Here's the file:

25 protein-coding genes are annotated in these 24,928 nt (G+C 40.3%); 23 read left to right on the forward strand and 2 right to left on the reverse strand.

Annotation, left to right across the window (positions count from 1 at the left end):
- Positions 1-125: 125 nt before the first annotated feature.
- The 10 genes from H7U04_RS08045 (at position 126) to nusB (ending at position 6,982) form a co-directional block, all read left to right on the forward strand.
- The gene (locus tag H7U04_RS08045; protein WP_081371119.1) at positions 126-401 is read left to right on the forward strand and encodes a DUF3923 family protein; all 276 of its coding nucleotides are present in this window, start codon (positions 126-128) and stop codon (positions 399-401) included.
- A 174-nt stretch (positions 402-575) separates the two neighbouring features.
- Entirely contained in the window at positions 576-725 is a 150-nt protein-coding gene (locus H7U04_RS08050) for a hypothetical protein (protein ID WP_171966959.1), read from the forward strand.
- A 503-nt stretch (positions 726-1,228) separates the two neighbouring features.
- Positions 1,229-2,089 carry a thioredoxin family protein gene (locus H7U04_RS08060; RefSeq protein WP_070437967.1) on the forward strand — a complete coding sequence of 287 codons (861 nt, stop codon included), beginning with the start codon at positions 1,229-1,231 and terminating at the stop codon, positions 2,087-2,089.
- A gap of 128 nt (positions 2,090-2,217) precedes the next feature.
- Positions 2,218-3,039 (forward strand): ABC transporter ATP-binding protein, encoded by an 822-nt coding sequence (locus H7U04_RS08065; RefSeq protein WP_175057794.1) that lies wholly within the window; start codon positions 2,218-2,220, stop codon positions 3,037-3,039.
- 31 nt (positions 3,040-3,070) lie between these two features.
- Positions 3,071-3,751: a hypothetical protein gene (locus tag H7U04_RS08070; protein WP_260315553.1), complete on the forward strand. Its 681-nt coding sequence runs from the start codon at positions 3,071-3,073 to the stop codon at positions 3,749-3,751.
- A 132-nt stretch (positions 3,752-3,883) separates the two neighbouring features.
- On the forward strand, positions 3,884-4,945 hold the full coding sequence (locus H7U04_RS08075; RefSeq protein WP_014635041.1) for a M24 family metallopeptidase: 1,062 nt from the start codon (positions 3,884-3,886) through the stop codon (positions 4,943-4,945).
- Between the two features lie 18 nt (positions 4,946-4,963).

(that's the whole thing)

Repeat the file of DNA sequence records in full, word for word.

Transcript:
25 protein-coding genes are annotated in these 24,928 nt (G+C 40.3%); 23 read left to right on the forward strand and 2 right to left on the reverse strand.

Annotation, left to right across the window (positions count from 1 at the left end):
- Positions 1-125: 125 nt before the first annotated feature.
- The 10 genes from H7U04_RS08045 (at position 126) to nusB (ending at position 6,982) form a co-directional block, all read left to right on the forward strand.
- The gene (locus tag H7U04_RS08045; protein WP_081371119.1) at positions 126-401 is read left to right on the forward strand and encodes a DUF3923 family protein; all 276 of its coding nucleotides are present in this window, start codon (positions 126-128) and stop codon (positions 399-401) included.
- A 174-nt stretch (positions 402-575) separates the two neighbouring features.
- Entirely contained in the window at positions 576-725 is a 150-nt protein-coding gene (locus H7U04_RS08050) for a hypothetical protein (protein ID WP_171966959.1), read from the forward strand.
- A 503-nt stretch (positions 726-1,228) separates the two neighbouring features.
- Positions 1,229-2,089 carry a thioredoxin family protein gene (locus H7U04_RS08060; RefSeq protein WP_070437967.1) on the forward strand — a complete coding sequence of 287 codons (861 nt, stop codon included), beginning with the start codon at positions 1,229-1,231 and terminating at the stop codon, positions 2,087-2,089.
- A gap of 128 nt (positions 2,090-2,217) precedes the next feature.
- Positions 2,218-3,039 (forward strand): ABC transporter ATP-binding protein, encoded by an 822-nt coding sequence (locus H7U04_RS08065; RefSeq protein WP_175057794.1) that lies wholly within the window; start codon positions 2,218-2,220, stop codon positions 3,037-3,039.
- 31 nt (positions 3,040-3,070) lie between these two features.
- Positions 3,071-3,751: a hypothetical protein gene (locus tag H7U04_RS08070; protein WP_260315553.1), complete on the forward strand. Its 681-nt coding sequence runs from the start codon at positions 3,071-3,073 to the stop codon at positions 3,749-3,751.
- A 132-nt stretch (positions 3,752-3,883) separates the two neighbouring features.
- On the forward strand, positions 3,884-4,945 hold the full coding sequence (locus H7U04_RS08075; RefSeq protein WP_014635041.1) for a M24 family metallopeptidase: 1,062 nt from the start codon (positions 3,884-3,886) through the stop codon (positions 4,943-4,945).
- Between the two features lie 18 nt (positions 4,946-4,963).